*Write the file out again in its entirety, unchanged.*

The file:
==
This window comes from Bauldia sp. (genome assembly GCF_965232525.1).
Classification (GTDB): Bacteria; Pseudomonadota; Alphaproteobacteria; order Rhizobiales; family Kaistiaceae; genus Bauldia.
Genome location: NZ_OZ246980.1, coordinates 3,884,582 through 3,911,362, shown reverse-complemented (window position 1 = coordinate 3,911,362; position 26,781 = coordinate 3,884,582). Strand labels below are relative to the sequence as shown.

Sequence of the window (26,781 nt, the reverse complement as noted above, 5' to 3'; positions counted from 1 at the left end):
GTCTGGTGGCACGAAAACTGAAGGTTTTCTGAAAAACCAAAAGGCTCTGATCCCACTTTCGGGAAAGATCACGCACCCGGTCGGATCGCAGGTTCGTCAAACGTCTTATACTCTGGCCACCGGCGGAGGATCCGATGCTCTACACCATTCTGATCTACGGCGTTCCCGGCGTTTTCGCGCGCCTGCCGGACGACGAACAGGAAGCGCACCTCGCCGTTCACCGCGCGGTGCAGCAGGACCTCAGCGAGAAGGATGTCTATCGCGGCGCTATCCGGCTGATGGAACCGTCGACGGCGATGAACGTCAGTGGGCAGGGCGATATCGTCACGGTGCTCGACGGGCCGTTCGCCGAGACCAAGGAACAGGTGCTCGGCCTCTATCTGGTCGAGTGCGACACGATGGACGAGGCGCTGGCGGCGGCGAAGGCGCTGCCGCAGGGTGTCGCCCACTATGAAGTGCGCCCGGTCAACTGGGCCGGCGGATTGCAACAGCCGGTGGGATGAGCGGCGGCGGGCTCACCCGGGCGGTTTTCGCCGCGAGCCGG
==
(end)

This window comes from Bauldia sp. (genome assembly GCF_965232525.1).
Classification (GTDB): Bacteria; Pseudomonadota; Alphaproteobacteria; order Rhizobiales; family Kaistiaceae; genus Bauldia.
Genome location: NZ_OZ246980.1, coordinates 3,884,582 through 3,911,362, shown reverse-complemented (window position 1 = coordinate 3,911,362; position 26,781 = coordinate 3,884,582). Strand labels below are relative to the sequence as shown.

Sequence of the window (26,781 nt, the reverse complement as noted above, 5' to 3'; positions counted from 1 at the left end):
GTCTGGTGGCACGAAAACTGAAGGTTTTCTGAAAAACCAAAAGGCTCTGATCCCACTTTCGGGAAAGATCACGCACCCGGTCGGATCGCAGGTTCGTCAAACGTCTTATACTCTGGCCACCGGCGGAGGATCCGATGCTCTACACCATTCTGATCTACGGCGTTCCCGGCGTTTTCGCGCGCCTGCCGGACGACGAACAGGAAGCGCACCTCGCCGTTCACCGCGCGGTGCAGCAGGACCTCAGCGAGAAGGATGTCTATCGCGGCGCTATCCGGCTGATGGAACCGTCGACGGCGATGAACGTCAGTGGGCAGGGCGATATCGTCACGGTGCTCGACGGGCCGTTCGCCGAGACCAAGGAACAGGTGCTCGGCCTCTATCTGGTCGAGTGCGACACGATGGACGAGGCGCTGGCGGCGGCGAAGGCGCTGCCGCAGGGTGTCGCCCACTATGAAGTGCGCCCGGTCAACTGGGCCGGCGGATTGCAACAGCCGGTGGGATGAGCGGCGGCGGGCTCACCCGGGCGGTTTTCGCCGCGAGCCGG